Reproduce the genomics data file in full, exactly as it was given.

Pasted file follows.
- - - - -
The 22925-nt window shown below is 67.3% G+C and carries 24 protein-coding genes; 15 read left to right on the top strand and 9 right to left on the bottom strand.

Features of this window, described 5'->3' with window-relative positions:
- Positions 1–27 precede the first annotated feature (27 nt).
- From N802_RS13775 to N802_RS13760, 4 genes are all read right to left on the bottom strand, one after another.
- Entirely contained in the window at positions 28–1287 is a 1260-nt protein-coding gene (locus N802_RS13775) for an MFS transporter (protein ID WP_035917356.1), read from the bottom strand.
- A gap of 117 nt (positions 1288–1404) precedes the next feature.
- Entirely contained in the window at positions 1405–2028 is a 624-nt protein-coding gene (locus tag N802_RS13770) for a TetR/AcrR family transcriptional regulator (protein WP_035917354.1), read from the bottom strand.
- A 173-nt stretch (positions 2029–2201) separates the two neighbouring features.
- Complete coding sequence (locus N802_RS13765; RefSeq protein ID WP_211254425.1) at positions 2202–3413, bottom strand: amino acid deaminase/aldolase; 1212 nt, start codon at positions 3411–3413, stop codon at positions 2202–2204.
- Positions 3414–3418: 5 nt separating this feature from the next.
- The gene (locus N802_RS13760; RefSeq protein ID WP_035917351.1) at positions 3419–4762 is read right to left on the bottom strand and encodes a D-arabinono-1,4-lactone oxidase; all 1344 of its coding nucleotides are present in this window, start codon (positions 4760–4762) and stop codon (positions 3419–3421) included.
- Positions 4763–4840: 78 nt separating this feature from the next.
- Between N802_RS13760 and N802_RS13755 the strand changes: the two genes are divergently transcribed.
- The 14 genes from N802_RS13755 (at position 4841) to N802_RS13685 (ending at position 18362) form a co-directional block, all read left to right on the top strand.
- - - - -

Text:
The 22925-nt window shown below is 67.3% G+C and carries 24 protein-coding genes; 15 read left to right on the top strand and 9 right to left on the bottom strand.

Features of this window, described 5'->3' with window-relative positions:
- Positions 1–27 precede the first annotated feature (27 nt).
- From N802_RS13775 to N802_RS13760, 4 genes are all read right to left on the bottom strand, one after another.
- Entirely contained in the window at positions 28–1287 is a 1260-nt protein-coding gene (locus N802_RS13775) for an MFS transporter (protein ID WP_035917356.1), read from the bottom strand.
- A gap of 117 nt (positions 1288–1404) precedes the next feature.
- Entirely contained in the window at positions 1405–2028 is a 624-nt protein-coding gene (locus tag N802_RS13770) for a TetR/AcrR family transcriptional regulator (protein WP_035917354.1), read from the bottom strand.
- A 173-nt stretch (positions 2029–2201) separates the two neighbouring features.
- Complete coding sequence (locus N802_RS13765; RefSeq protein ID WP_211254425.1) at positions 2202–3413, bottom strand: amino acid deaminase/aldolase; 1212 nt, start codon at positions 3411–3413, stop codon at positions 2202–2204.
- Positions 3414–3418: 5 nt separating this feature from the next.
- The gene (locus N802_RS13760; RefSeq protein ID WP_035917351.1) at positions 3419–4762 is read right to left on the bottom strand and encodes a D-arabinono-1,4-lactone oxidase; all 1344 of its coding nucleotides are present in this window, start codon (positions 4760–4762) and stop codon (positions 3419–3421) included.
- Positions 4763–4840: 78 nt separating this feature from the next.
- Between N802_RS13760 and N802_RS13755 the strand changes: the two genes are divergently transcribed.
- The 14 genes from N802_RS13755 (at position 4841) to N802_RS13685 (ending at position 18362) form a co-directional block, all read left to right on the top strand.